The way these statistics are laid out, which is more a half truth than the truth, then one can’t be blamed for drawing the following conclusion:

    If employers keep producing fewer and fewer jobs; hell, if the economy starts losing jobs again, then the unemployment rate should drop to 3 or4%!

    All TeamObama cares about is the published “unemployment” number, which is dropping. No thought to those who’ve given up; no thought to the suffering, the anxiety, the tattered dreams of Americans. God help us all, especially the young who are being shafted in ways not seen in 80 years.

    • jjamele May 4, 2012 at 12:38 pm #

      True enough. The “Progressive” (Democratic Party) yakkers- Bill Press, Ed Schultz, Stephanie Miller- are crowing about the new numbers as if they are something to be proud of. It’s disgusting.

      • Cujo359 May 4, 2012 at 1:09 pm #

        I’ll bet that not one of them is mentioning the employment to population ratio (commonly abbreviated as “EPOP”), and that’s the number they would be looking at if they were honest. If we’re recovering from an economic downturn, that number would be increasing. Instead, it’s decreasing. Things are getting worse, not better.

        Talking about unemployment, particularly the U-1 number that’s usually cited, is bubble-headed nonsense. It means nothing when so many people have either been unemployed so long that they don’t count, or they have given up looking for work.

        • mrpister May 4, 2012 at 1:59 pm #

          Cujo: Kind of reminds me of the ‘ole Soviet “non-person” ploy. If these people “don’t exist” then why worry?

          • Cujo359 May 4, 2012 at 2:25 pm #

            I suspect the impetus comes from a similar place, which is the willingness to ignore reality, combined with being in a position where it’s possible to do so and not experience the consequences.

        • RAJensen May 5, 2012 at 10:29 am #

          ‘I’ll bet that not one of them is mentioning the employment to population ratio (commonly abbreviated as “EPOP”), and that’s the number they would be looking at if they were honest. If we’re recovering from an economic downturn, that number would be increasing. Instead, it’s decreasing. Things are getting worse, not better’.

          Actually that ratio hasn’t changed much in decades.The large upturn of EOP occured in the 1950,’s and the 1960′s with an influx of married women entering the workplace.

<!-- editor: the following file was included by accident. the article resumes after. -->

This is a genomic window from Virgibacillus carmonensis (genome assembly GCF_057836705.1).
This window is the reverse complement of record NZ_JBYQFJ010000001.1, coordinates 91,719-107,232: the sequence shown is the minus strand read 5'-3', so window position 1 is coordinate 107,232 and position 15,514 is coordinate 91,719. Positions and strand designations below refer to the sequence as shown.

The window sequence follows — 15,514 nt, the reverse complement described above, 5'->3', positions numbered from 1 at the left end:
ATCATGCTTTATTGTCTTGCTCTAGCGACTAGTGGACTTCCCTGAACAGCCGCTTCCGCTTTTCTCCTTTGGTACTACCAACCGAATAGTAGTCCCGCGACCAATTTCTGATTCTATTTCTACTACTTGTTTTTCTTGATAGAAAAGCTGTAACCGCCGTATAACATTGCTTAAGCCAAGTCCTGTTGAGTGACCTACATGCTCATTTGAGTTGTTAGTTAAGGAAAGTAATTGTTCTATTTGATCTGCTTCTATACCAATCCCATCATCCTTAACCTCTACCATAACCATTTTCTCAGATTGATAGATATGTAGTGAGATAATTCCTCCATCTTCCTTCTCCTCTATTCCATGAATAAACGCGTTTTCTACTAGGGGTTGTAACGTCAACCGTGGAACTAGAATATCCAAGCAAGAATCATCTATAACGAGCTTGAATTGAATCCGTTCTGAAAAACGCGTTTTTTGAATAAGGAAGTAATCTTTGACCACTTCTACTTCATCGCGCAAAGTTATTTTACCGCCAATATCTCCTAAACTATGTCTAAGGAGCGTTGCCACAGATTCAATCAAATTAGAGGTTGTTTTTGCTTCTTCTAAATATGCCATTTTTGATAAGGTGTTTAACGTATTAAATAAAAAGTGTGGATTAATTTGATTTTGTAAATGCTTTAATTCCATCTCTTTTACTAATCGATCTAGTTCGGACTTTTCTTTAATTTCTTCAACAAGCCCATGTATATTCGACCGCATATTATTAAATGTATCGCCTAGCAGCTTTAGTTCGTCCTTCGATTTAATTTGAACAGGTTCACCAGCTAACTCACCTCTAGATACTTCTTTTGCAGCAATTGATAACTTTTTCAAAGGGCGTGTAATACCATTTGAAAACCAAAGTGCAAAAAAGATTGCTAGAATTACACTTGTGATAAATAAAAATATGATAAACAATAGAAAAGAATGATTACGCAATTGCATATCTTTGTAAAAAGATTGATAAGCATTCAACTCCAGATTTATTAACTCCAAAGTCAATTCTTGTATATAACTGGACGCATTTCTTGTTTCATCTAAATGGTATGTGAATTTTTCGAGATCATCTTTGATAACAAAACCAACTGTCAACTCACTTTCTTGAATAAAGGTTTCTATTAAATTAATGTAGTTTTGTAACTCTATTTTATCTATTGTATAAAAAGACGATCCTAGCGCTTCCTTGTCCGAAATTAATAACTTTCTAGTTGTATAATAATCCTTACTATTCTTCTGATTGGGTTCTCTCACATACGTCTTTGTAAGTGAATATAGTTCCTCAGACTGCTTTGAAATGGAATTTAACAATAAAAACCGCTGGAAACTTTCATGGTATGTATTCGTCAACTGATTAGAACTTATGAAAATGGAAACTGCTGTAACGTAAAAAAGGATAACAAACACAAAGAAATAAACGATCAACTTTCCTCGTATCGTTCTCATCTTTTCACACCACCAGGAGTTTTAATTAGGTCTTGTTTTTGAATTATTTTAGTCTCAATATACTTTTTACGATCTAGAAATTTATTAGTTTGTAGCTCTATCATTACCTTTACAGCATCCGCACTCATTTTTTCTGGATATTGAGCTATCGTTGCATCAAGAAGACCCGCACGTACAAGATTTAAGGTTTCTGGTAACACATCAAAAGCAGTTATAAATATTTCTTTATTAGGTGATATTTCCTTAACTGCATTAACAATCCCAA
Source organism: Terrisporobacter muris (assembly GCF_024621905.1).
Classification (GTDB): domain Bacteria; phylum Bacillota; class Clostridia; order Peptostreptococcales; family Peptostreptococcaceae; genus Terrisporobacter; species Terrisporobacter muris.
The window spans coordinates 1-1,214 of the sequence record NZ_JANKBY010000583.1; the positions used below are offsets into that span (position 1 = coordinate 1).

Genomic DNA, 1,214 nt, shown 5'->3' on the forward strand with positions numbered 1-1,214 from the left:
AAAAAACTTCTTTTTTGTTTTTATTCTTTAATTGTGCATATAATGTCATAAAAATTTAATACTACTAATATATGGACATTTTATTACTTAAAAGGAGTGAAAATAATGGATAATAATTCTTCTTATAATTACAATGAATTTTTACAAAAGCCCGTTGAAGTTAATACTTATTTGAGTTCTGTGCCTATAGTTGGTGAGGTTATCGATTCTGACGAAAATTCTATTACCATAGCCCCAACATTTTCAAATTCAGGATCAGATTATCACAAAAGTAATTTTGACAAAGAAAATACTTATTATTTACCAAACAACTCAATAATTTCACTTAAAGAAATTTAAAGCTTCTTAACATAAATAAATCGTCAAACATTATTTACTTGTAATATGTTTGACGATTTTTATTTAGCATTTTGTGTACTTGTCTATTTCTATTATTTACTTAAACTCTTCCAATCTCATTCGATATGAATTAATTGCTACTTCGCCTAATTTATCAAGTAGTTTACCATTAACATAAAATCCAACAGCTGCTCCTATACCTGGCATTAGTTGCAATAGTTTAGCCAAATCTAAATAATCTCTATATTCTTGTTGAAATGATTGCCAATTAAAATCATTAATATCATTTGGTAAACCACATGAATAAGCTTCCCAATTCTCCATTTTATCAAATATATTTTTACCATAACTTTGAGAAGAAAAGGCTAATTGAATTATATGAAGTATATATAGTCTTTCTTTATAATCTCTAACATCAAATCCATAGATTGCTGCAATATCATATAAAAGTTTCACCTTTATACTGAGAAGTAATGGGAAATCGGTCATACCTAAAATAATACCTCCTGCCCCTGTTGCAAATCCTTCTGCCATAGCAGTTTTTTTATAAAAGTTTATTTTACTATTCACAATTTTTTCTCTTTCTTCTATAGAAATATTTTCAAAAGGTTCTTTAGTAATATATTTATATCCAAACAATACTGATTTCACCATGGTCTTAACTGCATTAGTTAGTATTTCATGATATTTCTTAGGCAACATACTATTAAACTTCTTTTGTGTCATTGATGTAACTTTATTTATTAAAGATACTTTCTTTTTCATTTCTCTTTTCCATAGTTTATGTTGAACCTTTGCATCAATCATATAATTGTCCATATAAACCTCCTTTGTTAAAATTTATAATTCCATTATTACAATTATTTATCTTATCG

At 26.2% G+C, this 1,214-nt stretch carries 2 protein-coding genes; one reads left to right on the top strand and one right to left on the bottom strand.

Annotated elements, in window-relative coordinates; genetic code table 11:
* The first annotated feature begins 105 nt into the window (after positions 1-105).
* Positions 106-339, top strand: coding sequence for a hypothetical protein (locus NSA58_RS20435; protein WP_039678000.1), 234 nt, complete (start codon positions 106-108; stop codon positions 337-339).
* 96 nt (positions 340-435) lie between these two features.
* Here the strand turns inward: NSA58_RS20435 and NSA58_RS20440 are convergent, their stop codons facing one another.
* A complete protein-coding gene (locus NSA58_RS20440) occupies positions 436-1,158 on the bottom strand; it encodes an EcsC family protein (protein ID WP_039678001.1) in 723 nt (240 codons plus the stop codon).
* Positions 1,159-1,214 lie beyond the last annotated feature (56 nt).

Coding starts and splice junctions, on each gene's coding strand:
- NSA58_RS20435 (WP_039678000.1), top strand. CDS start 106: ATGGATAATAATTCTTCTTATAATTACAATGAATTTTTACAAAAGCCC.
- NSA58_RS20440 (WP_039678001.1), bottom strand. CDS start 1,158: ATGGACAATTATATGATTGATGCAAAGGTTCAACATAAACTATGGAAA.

As far as current EPOP is concerned, you do realize that the influx of baby boomers to the social security system has already begun. Many baby boomers are electing to retire at 62 and accept lower monthly benefits. My wife and I have done exactly that. Here are the numbers, 10,000 people a day are applying for social secuirty, 300,000 a month who are out of the work force every month and are included in the EPOP figures

          Medicare is so successful that life expectancy has increased by more than ten years since 1964.Seniors continue to be a force that drives down EPOP numbers and has for decades. The only way to increase the EPOP figures is to repeal social security and Medicare and throw seniors into the street that would improve the EPOP numbers.

          • Cujo359 May 5, 2012 at 1:28 pm #

            EPOP fell precipitously back in 2007-2009, and is lower now than it was at the end of that fall. When that happens, EPOP must increase during a real recovery. Instead, it is lower still, though not by a lot. If times were prosperous, and everyone could find a job who wanted one, and wages were either steady or rising, I’d take a falling EPOP as a sign of prosperity. That is not the case here. Millions of people are out of work long term, and their wages are falling if they are working. They don’t choose to retire early when that is the case.

            Is there a statistic made that you can’t misunderstand?

          • RAJensen May 5, 2012 at 4:36 pm #

            Sorry cujo, keep trying.The EPOP stands to day exactly where it was in 1981. The Washinton Post explains why the retiring baby boomers will keep the EPOP level wherel it is at least until the end of the decade. 3.3 million baby boomers are retiring this year and 3 million left the work force last year.

            http://www.washingtonpost.com/blogs/ezra-klein/post/the-incredible-shrinking-labor-force/2012/05/04/gIQANXAy1T_blog.html

            The only measure that is reliable is net new jobs created. In the last two years 4.5 million net new private sector jobs were created and the figure drops to 4 million whenyou deduct thr 500,000 public sector net job losses.

            Yoiu need to stop echoing the Fox Business Chanells talking point

  5. Cujo359 May 4, 2012 at 2:23 pm #

    My take on all this.

  6. mjsmith May 4, 2012 at 4:50 pm #